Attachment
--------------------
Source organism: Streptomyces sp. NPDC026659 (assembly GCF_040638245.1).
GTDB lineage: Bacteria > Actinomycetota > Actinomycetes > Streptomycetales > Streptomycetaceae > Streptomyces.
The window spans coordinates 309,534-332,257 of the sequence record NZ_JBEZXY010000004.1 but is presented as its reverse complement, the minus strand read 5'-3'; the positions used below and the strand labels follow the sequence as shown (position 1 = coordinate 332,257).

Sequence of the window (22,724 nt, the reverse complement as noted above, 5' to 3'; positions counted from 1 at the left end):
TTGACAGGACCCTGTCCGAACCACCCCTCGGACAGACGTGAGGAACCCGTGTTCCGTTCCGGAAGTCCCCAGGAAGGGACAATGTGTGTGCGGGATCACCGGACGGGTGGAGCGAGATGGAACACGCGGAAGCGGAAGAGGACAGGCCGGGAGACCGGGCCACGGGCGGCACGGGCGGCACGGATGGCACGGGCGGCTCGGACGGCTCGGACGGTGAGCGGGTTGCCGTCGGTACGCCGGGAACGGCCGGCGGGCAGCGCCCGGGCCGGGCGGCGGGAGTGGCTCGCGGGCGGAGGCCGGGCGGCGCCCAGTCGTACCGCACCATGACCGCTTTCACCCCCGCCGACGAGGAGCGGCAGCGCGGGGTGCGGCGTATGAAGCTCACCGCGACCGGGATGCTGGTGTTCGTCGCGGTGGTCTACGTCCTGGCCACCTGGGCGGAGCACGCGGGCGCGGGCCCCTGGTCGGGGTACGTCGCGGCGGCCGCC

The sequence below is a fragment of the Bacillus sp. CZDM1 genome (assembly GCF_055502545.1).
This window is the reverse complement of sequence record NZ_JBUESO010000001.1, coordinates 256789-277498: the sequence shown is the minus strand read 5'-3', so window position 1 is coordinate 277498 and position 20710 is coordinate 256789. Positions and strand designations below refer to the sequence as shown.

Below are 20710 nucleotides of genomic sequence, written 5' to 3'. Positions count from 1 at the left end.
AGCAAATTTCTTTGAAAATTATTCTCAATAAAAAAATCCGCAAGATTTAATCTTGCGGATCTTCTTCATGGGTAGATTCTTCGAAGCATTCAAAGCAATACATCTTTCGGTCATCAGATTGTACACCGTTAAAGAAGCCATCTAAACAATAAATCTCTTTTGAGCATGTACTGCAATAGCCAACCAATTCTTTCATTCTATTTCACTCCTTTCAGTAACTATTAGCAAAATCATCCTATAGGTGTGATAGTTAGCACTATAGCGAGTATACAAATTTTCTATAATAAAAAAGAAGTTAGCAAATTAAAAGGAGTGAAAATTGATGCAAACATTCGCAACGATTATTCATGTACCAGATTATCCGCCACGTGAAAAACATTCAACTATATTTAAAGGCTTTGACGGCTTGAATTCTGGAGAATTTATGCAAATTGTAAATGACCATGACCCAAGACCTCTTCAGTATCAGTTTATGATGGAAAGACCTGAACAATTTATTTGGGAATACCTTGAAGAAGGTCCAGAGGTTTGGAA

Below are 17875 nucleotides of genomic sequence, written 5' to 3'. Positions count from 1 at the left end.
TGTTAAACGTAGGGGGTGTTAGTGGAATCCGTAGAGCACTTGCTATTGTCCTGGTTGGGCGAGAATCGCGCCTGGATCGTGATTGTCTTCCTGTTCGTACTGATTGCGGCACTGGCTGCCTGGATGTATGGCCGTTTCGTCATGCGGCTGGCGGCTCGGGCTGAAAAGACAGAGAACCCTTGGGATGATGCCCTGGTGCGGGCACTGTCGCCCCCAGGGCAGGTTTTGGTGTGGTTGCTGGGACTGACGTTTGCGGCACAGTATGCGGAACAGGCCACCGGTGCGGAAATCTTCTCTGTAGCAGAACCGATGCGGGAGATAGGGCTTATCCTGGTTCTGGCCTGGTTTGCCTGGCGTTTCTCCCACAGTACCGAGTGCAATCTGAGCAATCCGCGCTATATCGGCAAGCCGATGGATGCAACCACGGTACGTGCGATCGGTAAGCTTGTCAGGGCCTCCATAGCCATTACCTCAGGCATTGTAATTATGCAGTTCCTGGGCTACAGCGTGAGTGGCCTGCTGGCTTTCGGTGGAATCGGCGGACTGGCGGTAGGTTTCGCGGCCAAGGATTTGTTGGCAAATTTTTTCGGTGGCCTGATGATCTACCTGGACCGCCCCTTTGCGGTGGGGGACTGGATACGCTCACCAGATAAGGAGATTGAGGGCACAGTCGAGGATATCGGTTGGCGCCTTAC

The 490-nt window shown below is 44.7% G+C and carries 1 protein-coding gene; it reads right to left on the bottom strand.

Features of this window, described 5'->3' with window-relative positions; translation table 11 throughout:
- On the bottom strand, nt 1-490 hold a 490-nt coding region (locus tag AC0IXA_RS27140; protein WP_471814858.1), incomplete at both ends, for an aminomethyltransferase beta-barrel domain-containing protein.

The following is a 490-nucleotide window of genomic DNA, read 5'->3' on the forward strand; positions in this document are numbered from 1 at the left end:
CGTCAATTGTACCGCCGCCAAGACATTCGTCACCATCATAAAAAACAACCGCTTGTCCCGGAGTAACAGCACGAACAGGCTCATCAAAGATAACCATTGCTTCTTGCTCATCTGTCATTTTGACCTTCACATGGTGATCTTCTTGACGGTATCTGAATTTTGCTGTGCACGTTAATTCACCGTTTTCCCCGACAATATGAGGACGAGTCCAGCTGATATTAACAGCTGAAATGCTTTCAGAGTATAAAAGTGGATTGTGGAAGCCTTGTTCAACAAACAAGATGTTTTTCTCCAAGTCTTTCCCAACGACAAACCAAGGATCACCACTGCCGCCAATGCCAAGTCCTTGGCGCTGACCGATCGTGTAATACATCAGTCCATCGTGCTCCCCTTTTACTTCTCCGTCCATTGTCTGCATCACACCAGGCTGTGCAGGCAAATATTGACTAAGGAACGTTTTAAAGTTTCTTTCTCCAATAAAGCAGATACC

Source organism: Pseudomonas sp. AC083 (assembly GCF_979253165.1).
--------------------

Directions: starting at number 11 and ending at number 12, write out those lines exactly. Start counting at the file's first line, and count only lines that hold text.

TGTTAAACGTAGGGGGTGTTAGTGGAATCCGTAGAGCACTTGCTATTGTCCTGGTTGGGCGAGAATCGCGCCTGGATCGTGATTGTCTTCCTGTTCGTACTGATTGCGGCACTGGCTGCCTGGATGTATGGCCGTTTCGTCATGCGGCTGGCGGCTCGGGCTGAAAAGACAGAGAACCCTTGGGATGATGCCCTGGTGCGGGCACTGTCGCCCCCAGGGCAGGTTTTGGTGTGGTTGCTGGGACTGACGTTTGCGGCACAGTATGCGGAACAGGCCACCGGTGCGGAAATCTTCTCTGTAGCAGAACCGATGCGGGAGATAGGGCTTATCCTGGTTCTGGCCTGGTTTGCCTGGCGTTTCTCCCACAGTACCGAGTGCAATCTGAGCAATCCGCGCTATATCGGCAAGCCGATGGATGCAACCACGGTACGTGCGATCGGTAAGCTTGTCAGGGCCTCCATAGCCATTACCTCAGGCATTGTAATTATGCAGTTCCTGGGCTACAGCGTGAGTGGCCTGCTGGCTTTCGGTGGAATCGGCGGACTGGCGGTAGGTTTCGCGGCCAAGGATTTGTTGGCAAATTTTTTCGGTGGCCTGATGATCTACCTGGACCGCCCCTTTGCGGTGGGGGACTGGATACGCTCACCAGATAAGGAGATTGAGGGCACAGTCGAGGATATCGGTTGGCGCCTTAC

The 490-nt window shown below is 44.7% G+C and carries 1 protein-coding gene; it reads right to left on the bottom strand.